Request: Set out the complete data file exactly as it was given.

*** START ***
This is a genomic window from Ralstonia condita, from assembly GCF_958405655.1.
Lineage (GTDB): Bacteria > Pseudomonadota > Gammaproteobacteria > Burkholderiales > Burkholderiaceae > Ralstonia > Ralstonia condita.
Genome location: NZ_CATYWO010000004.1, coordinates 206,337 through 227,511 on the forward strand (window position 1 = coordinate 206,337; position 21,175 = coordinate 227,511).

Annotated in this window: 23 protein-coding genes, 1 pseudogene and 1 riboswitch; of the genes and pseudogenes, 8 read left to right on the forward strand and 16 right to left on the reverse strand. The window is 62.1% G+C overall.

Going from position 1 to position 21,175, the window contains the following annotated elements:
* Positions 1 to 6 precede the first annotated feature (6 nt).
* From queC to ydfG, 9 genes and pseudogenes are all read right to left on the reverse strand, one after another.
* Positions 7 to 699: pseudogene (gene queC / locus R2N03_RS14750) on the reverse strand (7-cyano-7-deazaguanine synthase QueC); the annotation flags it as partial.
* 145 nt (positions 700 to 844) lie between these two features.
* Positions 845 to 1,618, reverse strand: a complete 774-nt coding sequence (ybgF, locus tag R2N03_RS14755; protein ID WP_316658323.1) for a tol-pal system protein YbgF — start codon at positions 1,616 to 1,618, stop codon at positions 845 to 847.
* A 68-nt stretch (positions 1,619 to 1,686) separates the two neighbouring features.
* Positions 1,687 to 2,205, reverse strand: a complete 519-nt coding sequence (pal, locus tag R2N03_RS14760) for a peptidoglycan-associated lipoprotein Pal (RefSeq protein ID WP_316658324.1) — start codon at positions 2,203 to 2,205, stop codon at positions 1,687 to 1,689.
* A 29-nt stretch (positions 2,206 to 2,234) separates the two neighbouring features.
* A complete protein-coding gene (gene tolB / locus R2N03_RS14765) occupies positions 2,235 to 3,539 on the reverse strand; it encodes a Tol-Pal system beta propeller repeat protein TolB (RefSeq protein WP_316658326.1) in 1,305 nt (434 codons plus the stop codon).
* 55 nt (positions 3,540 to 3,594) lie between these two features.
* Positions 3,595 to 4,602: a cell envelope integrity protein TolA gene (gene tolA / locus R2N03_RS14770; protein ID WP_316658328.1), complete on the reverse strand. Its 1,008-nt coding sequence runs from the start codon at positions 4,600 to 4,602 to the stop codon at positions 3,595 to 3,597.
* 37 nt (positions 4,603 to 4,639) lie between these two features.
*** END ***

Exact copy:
This is a genomic window from Ralstonia condita, from assembly GCF_958405655.1.
Lineage (GTDB): Bacteria > Pseudomonadota > Gammaproteobacteria > Burkholderiales > Burkholderiaceae > Ralstonia > Ralstonia condita.
Genome location: NZ_CATYWO010000004.1, coordinates 206,337 through 227,511 on the forward strand (window position 1 = coordinate 206,337; position 21,175 = coordinate 227,511).

Annotated in this window: 23 protein-coding genes, 1 pseudogene and 1 riboswitch; of the genes and pseudogenes, 8 read left to right on the forward strand and 16 right to left on the reverse strand. The window is 62.1% G+C overall.

Going from position 1 to position 21,175, the window contains the following annotated elements:
* Positions 1 to 6 precede the first annotated feature (6 nt).
* From queC to ydfG, 9 genes and pseudogenes are all read right to left on the reverse strand, one after another.
* Positions 7 to 699: pseudogene (gene queC / locus R2N03_RS14750) on the reverse strand (7-cyano-7-deazaguanine synthase QueC); the annotation flags it as partial.
* 145 nt (positions 700 to 844) lie between these two features.
* Positions 845 to 1,618, reverse strand: a complete 774-nt coding sequence (ybgF, locus tag R2N03_RS14755; protein ID WP_316658323.1) for a tol-pal system protein YbgF — start codon at positions 1,616 to 1,618, stop codon at positions 845 to 847.
* A 68-nt stretch (positions 1,619 to 1,686) separates the two neighbouring features.
* Positions 1,687 to 2,205, reverse strand: a complete 519-nt coding sequence (pal, locus tag R2N03_RS14760) for a peptidoglycan-associated lipoprotein Pal (RefSeq protein ID WP_316658324.1) — start codon at positions 2,203 to 2,205, stop codon at positions 1,687 to 1,689.
* A 29-nt stretch (positions 2,206 to 2,234) separates the two neighbouring features.
* A complete protein-coding gene (gene tolB / locus R2N03_RS14765) occupies positions 2,235 to 3,539 on the reverse strand; it encodes a Tol-Pal system beta propeller repeat protein TolB (RefSeq protein WP_316658326.1) in 1,305 nt (434 codons plus the stop codon).
* 55 nt (positions 3,540 to 3,594) lie between these two features.
* Positions 3,595 to 4,602: a cell envelope integrity protein TolA gene (gene tolA / locus R2N03_RS14770; protein ID WP_316658328.1), complete on the reverse strand. Its 1,008-nt coding sequence runs from the start codon at positions 4,600 to 4,602 to the stop codon at positions 3,595 to 3,597.
* 37 nt (positions 4,603 to 4,639) lie between these two features.